21. Section 11 of the Customs Tariff provides as follows: “In interpreting the headings and subheadings, regard shall be had to the Compendium of Classification Opinions to the Harmonized Commodity Description and Coding System[8] and the Explanatory Notes to the Harmonized Commodity Description and Coding System,[9] published by the Customs Co-operation Council (also known as the World Customs Organization), as amended from time to time.” Accordingly, unlike chapter and section notes, the Explanatory Notes are not binding on the Tribunal in its classification of imported goods. However, the Federal Court of Appeal has stated that these notes should be applied, unless there is a sound reason to do otherwise.10

22. Thus, the Tribunal will first determine whether the goods in issue can be classified according to Rule 1 of the General Rules as per the terms of the headings and any relevant section or chapter notes in the Customs Tariff, having regard to any relevant Explanatory Notes or Classification Opinions. It is only if the Tribunal is not satisfied that the goods in issue can be properly classified at the heading level through the application of Rule 1 of the General Rules that it becomes necessary to consider subsequent rules in order to determine in which tariff heading they should be classified.

23. Once the Tribunal has used this approach to determine the heading in which the goods in issue should be classified, the next step is to determine the proper subheading and tariff item, applying Rule 6 of the General Rules in the case of the former and the Canadian Rules in the case of the latter.

Positions of Parties

Kinedyne

24. Kinedyne submits that the goods in issue are “. . . mechanical devices performing individual function[s]”11 and should be classified in heading No. 84.79. In this regard, Kinedyne maintains that the goods in issue are “mechanically operated”12 and consist of more or less complex combinations of moving and stationary parts, which work through the production, modification or transmission of force and motion.13 In particular, Kinedyne contends that the goods in issue function by applying pressure to the handle or lever, which in turn adds or removes tension in the chain securing the load. Moreover, Kinedyne asserts that goods in issue act directly on the load that they are securing or tightening, and are doing “useful work” through the transmission of force or motion to an external body (i.e. the load).14

25. While the CBSA alleged that the goods in issue must be a complex machine in order to be classified in heading No. 84.79, Kinedyne notes that the Customs Tariff does not differentiate between a simple machine and a complex machine.15 Furthermore, Kinedyne maintains that, even if heading No. 84.79 did include only complex machines, the goods in issue are each formed of two or more simple machines which work together to make the goods in issue complex machines. Thus, Kinedyne submits that the goods in issue should be classified in heading No. 84.79.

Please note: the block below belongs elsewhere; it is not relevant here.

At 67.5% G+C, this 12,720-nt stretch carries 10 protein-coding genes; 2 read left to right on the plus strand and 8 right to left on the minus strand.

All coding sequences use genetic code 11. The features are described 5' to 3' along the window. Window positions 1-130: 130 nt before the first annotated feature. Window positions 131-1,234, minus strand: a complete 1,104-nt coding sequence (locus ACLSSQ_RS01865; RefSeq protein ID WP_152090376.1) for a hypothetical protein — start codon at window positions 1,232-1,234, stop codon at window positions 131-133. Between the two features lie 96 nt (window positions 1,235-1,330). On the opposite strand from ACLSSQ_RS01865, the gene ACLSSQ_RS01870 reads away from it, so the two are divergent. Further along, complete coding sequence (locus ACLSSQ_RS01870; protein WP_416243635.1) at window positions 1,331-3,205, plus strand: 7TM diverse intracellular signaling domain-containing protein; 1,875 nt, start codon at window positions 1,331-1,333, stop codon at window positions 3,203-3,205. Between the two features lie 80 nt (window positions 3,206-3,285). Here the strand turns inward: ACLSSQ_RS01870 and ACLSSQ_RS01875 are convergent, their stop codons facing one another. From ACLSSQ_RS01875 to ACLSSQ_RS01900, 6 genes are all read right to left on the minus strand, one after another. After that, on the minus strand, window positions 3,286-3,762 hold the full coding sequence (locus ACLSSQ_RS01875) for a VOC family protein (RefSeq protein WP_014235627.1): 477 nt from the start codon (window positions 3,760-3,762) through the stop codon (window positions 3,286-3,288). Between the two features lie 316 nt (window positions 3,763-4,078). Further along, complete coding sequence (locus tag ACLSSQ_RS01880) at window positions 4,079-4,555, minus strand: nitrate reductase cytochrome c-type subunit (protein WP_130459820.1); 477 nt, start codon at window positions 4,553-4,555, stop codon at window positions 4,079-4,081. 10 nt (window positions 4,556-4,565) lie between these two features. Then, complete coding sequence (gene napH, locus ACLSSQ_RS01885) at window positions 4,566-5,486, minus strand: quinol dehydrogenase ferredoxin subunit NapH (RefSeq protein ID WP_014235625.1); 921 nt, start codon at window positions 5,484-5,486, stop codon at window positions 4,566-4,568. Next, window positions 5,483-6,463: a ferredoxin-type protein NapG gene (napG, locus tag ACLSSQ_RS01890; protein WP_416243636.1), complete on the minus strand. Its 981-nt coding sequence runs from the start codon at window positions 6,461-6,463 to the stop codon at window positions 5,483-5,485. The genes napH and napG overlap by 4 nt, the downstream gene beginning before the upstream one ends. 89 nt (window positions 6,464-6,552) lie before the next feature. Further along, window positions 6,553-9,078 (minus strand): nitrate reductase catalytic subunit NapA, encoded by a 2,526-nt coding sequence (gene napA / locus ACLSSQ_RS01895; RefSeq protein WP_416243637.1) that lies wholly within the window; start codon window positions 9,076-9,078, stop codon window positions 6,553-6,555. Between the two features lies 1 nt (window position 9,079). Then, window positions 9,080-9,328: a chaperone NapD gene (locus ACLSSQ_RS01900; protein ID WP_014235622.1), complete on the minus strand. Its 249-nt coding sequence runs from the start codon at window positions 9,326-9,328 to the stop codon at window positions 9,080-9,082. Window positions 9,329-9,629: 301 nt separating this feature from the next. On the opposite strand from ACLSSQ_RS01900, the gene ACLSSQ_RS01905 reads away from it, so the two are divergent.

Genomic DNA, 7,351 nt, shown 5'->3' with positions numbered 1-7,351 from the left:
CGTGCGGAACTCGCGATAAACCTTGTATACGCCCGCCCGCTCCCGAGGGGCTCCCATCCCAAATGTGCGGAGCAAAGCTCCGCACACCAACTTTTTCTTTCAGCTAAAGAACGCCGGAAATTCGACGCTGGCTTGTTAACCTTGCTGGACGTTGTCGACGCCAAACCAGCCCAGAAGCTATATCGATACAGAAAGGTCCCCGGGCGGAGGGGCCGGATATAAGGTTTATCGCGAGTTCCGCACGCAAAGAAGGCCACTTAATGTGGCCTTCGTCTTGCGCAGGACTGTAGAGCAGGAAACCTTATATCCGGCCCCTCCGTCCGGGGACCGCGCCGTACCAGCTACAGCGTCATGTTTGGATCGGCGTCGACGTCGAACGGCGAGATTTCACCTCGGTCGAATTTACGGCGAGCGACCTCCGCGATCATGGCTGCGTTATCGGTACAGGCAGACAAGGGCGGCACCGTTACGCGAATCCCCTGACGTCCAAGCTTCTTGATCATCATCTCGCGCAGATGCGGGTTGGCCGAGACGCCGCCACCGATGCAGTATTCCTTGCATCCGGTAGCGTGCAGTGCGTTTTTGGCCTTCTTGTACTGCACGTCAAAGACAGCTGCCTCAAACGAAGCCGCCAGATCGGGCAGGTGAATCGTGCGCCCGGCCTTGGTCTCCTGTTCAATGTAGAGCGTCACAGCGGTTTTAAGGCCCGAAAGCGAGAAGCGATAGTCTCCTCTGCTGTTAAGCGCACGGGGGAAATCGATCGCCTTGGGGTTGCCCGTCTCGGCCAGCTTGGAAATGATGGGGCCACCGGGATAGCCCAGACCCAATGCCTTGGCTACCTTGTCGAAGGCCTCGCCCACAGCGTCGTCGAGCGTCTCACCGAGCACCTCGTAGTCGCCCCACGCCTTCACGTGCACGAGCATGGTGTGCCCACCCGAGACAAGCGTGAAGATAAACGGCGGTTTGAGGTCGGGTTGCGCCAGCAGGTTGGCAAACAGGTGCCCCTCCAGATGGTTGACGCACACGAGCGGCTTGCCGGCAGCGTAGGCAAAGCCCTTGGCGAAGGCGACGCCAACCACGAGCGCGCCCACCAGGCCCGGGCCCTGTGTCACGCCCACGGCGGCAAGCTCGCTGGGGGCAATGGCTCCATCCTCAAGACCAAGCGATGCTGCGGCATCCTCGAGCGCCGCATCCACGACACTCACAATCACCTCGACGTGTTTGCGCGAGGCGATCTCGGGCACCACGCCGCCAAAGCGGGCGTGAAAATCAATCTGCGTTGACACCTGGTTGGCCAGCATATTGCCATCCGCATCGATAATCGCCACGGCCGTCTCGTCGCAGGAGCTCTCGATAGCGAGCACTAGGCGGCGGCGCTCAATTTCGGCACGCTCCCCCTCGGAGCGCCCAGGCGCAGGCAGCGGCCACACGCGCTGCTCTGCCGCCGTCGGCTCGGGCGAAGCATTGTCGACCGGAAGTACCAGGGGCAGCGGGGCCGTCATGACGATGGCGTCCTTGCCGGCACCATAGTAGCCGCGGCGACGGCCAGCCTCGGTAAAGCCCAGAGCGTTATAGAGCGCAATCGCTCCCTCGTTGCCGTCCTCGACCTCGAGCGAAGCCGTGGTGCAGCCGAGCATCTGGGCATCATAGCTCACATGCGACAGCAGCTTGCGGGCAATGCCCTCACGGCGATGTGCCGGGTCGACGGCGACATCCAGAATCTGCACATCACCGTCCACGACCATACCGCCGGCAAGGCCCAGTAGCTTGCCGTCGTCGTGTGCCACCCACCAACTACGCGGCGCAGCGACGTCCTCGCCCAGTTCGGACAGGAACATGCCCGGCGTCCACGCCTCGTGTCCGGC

26. In the alternative, if the Tribunal finds that any of the goods in issue do not have sufficient mechanical properties for classification in heading No. 84.79, Kinedyne contends that they could be classified in heading No. 73.26. In particular, Kinedyne argues that, since the goods in issue are made of iron and steel, but are neither clamps nor hand tools, they may be classified in heading No. 73.26 as other articles of iron and steel.16

CBSA

27. The CBSA submits that the goods in issue are properly classified in heading No. 82.05 as other hand tools. In this respect, it claims that the goods in issue meet the five criteria necessary for classification in heading No. 82.05. In particular, the CBSA states the following with regard to the goods in issue:

  • they are articles;
  • they have a working edge, working surface or other working part;
  • they are made of base metal;
  • they can be used independently in the hand and may incorporate simple mechanisms; and
  • they are not included in other headings of Chapter 82 or elsewhere in the Nomenclature.

28. The CBSA argues that there is a distinction to be drawn between simple machines comprised of simple mechanisms and complex machines.17 The CBSA submits that the goods in issue, which are operated by hand and consist of simple mechanisms, are analogous to simple machines.18 In this regard, the CBSA argues that heading No. 82.05 properly includes simple machines.19

29. Following on this distinction, the CBSA argues that heading No. 84.79, which covers “[m]achines and mechanical appliances . . .”,20 is reserved for complex machines.21 As the goods in issue function through the operation of levers or screw mechanisms, the CBSA contends that they are simple machines.22 Thus, the CBSA maintains that the goods in issue, not being complex machines, cannot be classified in heading No. 84.79.